Drew Zingg's Debut Album Project
Feb 1, 2013 9:00 AM, By Matt Gallagher
PRODUCER/ENGINEER GEORGE WALKER PETIT SPOTLIGHTS GUITARIST
Guitarist Drew Zingg’s self-titled debut solo album is a revelation, and it was carefully designed to be one. It features the teamwork of Zingg with an elite rhythm section: Vinnie Colaiuta (drums), Will Lee (bass) and George Whitty (keyboards/arrangements). Together, and with guest vocalists and horn players, they blend seamlessly as a band to create 12 soulful and smoking tracks that span jazz, rock, funk, blues, pop and more.
For 30 years, Zingg has been known mainly within the circles of his notable employers (and dedicated fans who have seen him perform live), contributing to the music of artists such as Steely Dan, Michael McDonald, Boz Scaggs, Marcus Miller, Rickie Lee Jones, David Sanborn, Gladys Knight, Alana Davis, and Patti Austen.
Four years ago, Zingg had a conversation with a friend he’d known since their days at Vassar College in Poughkeepsie, N.Y., in the late 1970s, producer/engineer/composer George Walker Petit. “I said, ‘You’re one of the better guitar players I’ve ever heard. Why don’t you make a record?’” Petit recalls. “He said, ‘I wouldn’t know how to do that.’ I said, ‘I would, because I’ve either engineered or produced 100 records at this point.’ I was really motivated. I basically started this as a bit of a payback to Drew because he was such an influence on my music, and I figured he was one of these hitherto unknown, deserving artists who is a genius at what he does, and not enough people know about it.” To raise the needed funding, Petit first turned to mutual friends from Vassar. “Everyone signed on, from within a 5-minute conversation. So I formed an LLC, and we called ourselves the Infrangible Syndicate. We started fundraising all over the country.”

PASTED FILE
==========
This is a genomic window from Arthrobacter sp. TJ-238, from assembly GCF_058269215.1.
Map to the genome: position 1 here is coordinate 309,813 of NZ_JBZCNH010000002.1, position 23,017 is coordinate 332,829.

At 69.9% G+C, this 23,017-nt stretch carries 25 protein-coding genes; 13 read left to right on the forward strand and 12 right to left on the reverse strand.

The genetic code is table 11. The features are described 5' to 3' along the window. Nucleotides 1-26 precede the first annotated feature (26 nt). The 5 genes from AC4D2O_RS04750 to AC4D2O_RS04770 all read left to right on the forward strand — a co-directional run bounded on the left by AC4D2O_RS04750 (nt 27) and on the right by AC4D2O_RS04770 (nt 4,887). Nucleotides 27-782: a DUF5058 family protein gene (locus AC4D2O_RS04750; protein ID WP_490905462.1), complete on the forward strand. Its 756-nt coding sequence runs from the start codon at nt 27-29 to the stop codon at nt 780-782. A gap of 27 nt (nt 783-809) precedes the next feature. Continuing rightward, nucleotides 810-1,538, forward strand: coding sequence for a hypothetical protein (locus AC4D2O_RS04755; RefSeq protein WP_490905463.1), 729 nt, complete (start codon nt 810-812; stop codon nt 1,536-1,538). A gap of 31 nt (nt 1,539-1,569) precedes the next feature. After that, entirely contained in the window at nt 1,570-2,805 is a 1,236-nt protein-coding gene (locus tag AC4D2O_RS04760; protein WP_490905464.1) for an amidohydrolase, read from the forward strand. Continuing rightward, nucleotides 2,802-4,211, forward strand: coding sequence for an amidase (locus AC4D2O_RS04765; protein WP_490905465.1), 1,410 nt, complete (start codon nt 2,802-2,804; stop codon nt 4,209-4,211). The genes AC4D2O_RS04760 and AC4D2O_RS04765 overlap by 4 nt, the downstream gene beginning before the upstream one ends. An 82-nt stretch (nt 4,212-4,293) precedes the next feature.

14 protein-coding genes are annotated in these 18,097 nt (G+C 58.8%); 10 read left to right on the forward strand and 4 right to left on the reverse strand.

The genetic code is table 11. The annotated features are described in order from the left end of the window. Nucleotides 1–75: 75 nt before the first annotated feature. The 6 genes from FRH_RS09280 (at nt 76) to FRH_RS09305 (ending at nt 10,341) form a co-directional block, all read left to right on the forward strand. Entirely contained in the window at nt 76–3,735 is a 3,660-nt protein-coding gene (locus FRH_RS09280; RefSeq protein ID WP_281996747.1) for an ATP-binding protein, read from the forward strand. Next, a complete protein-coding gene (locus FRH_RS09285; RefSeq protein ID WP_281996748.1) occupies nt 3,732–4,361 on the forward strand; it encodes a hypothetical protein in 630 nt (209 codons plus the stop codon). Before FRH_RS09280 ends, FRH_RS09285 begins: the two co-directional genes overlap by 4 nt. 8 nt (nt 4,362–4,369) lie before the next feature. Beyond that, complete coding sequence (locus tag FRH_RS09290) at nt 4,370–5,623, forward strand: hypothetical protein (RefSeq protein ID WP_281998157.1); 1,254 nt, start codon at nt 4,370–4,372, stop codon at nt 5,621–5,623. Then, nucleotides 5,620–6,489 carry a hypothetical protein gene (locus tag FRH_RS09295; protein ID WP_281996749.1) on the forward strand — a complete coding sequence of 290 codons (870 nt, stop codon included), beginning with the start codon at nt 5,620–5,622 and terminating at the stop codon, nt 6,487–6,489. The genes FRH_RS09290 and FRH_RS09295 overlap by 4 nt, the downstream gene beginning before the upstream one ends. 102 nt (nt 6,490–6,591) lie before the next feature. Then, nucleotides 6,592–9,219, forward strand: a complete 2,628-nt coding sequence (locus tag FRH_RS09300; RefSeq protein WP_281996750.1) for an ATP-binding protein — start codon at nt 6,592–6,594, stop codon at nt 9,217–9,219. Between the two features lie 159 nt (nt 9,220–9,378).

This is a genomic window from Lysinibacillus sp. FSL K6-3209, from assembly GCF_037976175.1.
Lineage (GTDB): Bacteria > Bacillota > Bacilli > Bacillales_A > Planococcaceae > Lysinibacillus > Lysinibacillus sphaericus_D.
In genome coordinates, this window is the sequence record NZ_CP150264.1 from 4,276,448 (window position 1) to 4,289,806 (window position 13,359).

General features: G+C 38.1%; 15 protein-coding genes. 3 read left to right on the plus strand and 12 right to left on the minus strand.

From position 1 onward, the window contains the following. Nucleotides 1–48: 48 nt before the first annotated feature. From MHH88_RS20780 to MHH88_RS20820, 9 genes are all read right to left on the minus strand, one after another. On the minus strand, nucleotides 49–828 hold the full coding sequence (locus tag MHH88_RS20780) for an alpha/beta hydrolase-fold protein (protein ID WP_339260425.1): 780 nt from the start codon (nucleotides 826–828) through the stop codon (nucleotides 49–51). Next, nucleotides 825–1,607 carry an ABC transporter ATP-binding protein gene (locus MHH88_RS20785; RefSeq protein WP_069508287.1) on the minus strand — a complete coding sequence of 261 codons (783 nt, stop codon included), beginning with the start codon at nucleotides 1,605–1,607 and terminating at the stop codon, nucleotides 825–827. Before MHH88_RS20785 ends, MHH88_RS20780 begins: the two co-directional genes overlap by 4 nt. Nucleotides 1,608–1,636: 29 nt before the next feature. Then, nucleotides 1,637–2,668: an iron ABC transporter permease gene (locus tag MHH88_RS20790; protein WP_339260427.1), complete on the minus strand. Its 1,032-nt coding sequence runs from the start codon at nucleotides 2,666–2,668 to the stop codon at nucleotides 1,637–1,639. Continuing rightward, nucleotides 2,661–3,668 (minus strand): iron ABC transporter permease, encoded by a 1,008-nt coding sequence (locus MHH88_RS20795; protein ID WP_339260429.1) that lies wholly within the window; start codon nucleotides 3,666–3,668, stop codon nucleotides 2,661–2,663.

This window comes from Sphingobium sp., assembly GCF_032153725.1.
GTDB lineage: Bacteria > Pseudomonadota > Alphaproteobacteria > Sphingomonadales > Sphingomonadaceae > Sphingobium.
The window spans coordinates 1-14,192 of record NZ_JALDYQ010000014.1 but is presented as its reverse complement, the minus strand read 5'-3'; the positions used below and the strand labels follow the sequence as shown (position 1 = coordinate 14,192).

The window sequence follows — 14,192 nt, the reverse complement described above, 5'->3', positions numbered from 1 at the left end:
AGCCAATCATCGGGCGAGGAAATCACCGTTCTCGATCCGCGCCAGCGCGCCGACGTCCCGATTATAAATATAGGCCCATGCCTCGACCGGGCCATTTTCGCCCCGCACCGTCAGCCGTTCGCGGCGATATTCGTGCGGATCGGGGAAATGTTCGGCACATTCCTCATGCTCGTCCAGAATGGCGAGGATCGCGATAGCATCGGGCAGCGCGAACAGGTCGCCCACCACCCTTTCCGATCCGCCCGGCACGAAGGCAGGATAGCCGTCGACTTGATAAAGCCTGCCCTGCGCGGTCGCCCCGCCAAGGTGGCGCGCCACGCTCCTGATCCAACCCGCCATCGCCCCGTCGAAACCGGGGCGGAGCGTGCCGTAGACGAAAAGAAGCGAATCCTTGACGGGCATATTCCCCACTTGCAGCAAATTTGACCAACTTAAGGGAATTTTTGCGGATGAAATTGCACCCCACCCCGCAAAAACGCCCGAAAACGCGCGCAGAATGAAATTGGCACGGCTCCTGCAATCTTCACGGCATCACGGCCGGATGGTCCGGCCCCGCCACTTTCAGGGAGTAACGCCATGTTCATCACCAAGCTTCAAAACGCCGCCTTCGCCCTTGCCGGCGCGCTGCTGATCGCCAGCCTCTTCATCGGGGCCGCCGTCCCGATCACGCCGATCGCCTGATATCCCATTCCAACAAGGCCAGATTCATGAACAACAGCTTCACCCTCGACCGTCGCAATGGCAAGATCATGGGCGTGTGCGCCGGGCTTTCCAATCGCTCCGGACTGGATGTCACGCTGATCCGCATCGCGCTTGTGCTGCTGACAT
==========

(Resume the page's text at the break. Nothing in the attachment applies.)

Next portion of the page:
Zingg chose the musicians he wanted to record with, and Petit took on the roles of producer and engineer. Petit found a studio in Los Angeles via another friend from Vassar, producer/engineer Oliver Leiber (son of Jerry Leiber of Leiber & Stoller), who owns a private home studio, The Doguehouse. Petit booked four days at Leiber’s studio for tracking, assisted by Marc DeSisto and Mauricio Gargel. “We wanted pristine sounds, but we wanted it to sound natural,” Petit says. “The intention was to make the album sound like a bunch of friends in a great studio naturally playing together.”
“The entire thing was recorded in Pro Tools through [Leiber’s] Neve 8038 desk, or some API preamps,” Petit says. “The Doguehouse has one live room and two large iso booths. Vinnie’s drums [in the live room] were miked with Neumann, AKG, and Royer mics. I wanted a really acoustic drum sound—something that would breathe—so I also miked the room with a Neumann SM 2 [stereo mic]. I had two sets of overheads on the drums: a pair of Neumann K 84s, and I had a pair of beyer 160 ribbon mics. Depending on the song I would use this pair or that pair, or a combination of those. Will Lee’s Sadowsky bass went through an Ampeg SVT tube direct box. Will was also in the room performing with Drew and Vinnie, but of course he was going direct, so there were no issues there.
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